As the metaverse opens up an infinite world of opportunities for creativity, a lawsuit from globally renowned designer label Hermès serves as a timely reminder that intellectual property (IP) laws exist beyond the real world.
French luxury brand Hermès recently sparked a conversation around IP when it sued artist Mason Rothschild for an infringement of its Birkin trademark in the US District Court for the Southern District of New York. The lawsuit alleged that Rothchild had unlawfully profited from the sales and resales of his ‘MetaBirkins’ fuzzy handbags NFT collection, resulting in the artist being sued for trademark infringement and dilution, misappropriation of the trademark, false designation of origin and description, and harming the fashion conglomerate’s reputation.
Just a few short months later, the Parisian company has now filed a trademark application to protect its brand in relation to NFTs and the metaverse. Coincidence? Unlikely.
According to US trademark attorney Michael Kondoudis, the go-to guy for legalities around IP in Web3, Hermès filed its trademark with the United States Patent and Trademark Office on August 26. Arguably put on notice by the ‘MetaBirkins’ affair, the fashion label has seemingly taken a rather conservative approach towards protecting its future Web3 IP.
The filing noted trademarks in relation to:
- downloadable software to view, store, and manage virtual goods, digital collectibles, cryptocurrencies and NFTs “for usage in online worlds” (including games);
- registered trademarks for retail shop services displaying virtual goods;
- offering an online marketplace for buyers and sellers of virtual goods;
- hosted fashion and trade events in virtual, augmented, or mixed reality environments; and
- “representing virtual goods”.
Whether truly inspired by the next iteration of the internet or simply taking preemptive action to protect its Web3 IP, Hermès has clearly elected to get on the front foot. Independent of its motives, it now joins a host of global brands who have taken the plunge into Web3.
The Web3 branded space race is here
Web3 is fundamentally altering the relationship between brands and their consumers. With millennials and the digitally native generations that follow starting to make up a more significant proportion of consumers, it’s unsurprising that they will place different demands on companies in terms of how they interact and engage. Given their expectations of the workplace and relationships, brands will need to innovate to remain in touch with their customers.
As a result, with the lines between the digital and physical worlds becoming increasingly blurred, we’re seeing more companies leverage NFTs and virtual worlds to drive brand awareness and customer loyalty. Modern consumers place different demands on the companies with which they engage, and social media alone is simply not up to the task.
Over the past year alone, a veritable feast of brands have capitalised on Web3’s momentum, from sports to consumer goods to fashion, and everything in between, including Coca-Cola, McDonalds, Budweiser and Lamborghini. Even companies such as Meta and Reddit have jumped on the bandwagon.
In the world of high fashion, Prada launched its own NFT collection, ‘Timecapsule’; Gucci promoted its signature new fragrance on Roblox’s Gucci Town; and Tiffany and Co. sold out of its NFT collection in around 20 minutes. Louis Vuitton also got involved with a game that has been downloaded more than two million times, not to mention its NFT collection.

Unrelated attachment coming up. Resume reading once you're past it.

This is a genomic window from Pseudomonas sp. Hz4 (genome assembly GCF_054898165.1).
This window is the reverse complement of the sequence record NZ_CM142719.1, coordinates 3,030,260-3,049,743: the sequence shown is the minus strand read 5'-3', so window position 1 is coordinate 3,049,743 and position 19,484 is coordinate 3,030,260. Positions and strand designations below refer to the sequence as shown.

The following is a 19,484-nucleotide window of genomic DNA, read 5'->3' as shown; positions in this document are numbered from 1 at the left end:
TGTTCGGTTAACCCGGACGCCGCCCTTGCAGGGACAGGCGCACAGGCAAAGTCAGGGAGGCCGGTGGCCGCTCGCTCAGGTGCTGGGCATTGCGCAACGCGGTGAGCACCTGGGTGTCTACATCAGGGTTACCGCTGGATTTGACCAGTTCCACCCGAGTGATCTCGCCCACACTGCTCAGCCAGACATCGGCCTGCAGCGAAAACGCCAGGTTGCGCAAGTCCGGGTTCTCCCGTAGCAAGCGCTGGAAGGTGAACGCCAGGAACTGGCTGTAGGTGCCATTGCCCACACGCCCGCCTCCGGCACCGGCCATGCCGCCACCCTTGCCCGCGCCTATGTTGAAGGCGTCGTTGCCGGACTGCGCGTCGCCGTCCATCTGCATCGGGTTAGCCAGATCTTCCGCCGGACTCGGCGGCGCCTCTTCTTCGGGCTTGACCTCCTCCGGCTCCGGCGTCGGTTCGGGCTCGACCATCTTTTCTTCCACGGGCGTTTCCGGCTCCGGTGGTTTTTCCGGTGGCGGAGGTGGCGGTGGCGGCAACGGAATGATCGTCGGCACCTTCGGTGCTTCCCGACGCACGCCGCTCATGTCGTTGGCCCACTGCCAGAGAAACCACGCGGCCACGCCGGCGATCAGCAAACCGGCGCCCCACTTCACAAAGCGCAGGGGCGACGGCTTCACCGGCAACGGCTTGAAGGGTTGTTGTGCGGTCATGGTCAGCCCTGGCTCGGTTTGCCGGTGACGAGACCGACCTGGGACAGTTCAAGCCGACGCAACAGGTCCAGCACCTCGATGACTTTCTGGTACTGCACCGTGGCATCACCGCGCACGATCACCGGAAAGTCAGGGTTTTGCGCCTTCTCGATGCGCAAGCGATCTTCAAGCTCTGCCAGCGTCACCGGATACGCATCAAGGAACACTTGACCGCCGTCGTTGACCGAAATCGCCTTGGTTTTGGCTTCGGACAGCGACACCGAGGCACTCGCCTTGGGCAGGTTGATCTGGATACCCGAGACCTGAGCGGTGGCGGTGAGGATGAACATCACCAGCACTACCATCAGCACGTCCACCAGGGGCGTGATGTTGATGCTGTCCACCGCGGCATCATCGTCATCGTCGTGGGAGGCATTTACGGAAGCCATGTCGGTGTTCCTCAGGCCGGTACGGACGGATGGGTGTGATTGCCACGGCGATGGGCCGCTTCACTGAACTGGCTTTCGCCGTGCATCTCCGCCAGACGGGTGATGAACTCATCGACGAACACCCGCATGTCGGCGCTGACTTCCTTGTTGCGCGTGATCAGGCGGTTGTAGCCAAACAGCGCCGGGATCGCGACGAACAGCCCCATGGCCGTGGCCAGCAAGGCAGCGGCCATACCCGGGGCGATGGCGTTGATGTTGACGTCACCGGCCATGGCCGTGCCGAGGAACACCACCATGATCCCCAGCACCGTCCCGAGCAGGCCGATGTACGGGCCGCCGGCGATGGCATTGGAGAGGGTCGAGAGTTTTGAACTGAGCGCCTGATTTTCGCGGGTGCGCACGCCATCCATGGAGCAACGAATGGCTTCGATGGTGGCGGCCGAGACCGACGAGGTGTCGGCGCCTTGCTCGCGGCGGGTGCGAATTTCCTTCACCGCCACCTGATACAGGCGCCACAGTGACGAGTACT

And it’s not just luxury fashion brands getting in on the action. Both Nike and Adidas have made enormous investments in the space, but it is the former who has truly capitalised on Web3, capturing an impressive US$185 million in revenue, more than several of the most notable brands combined:
Are IP laws taming the digital Wild West?
IP laws can be boiled down to three core concepts: patents, copyright and trademarks. Patents are used for inventions, copyright is about protecting literary and artistic skills, and trademarks are symbols or slogans related to a business or brand.
As major brands continue their digital expansion, the law is starting to catch up. Fortunately, there wasn’t too much ground to make up in the case of IP laws, which arguably are most readily adaptable to Web3 — unlike say, securities law.
From a Web3 perspective encompassing the metaverse, beginning with NFTs and gaming, we’re witnessing how people are not getting around IP laws. The facts of each case determine the application of the law, suggesting that clear bright lines are not always a possibility. However, this is not to say that some guidelines cannot be established on the basis of common sense.
To illustrate, earlier this year, e-commerce platform StockX minted a collection of NFT sneakers using Nike’s famous tick symbol. Nike successfully sued StockX, alleging that the collection constituted an unauthorised use of its trademark. Arguably, this is one of the more obvious examples of where a brand’s IP rights have been violated.
A muddier example was when Miramax sued Quentin Tarantino for auctioning scenes of the Pulp Fiction script. Tarantino claimed NFTs didn’t exist in the ’90s, and that, as director, he retained some limited rights to the film.
These two examples make the simple point that, in each case, the facts are instructive. Amendments to legislation and emerging case law will provide much of the necessary colour to develop a strong legal framework governing Web3 IP, including the metaverse, NFTs and gaming. As virtual and physical objects become increasingly intertwined, new participants will be required to respect the rules of the game, which have historically protected creators, designers, investors and owners of real world objects.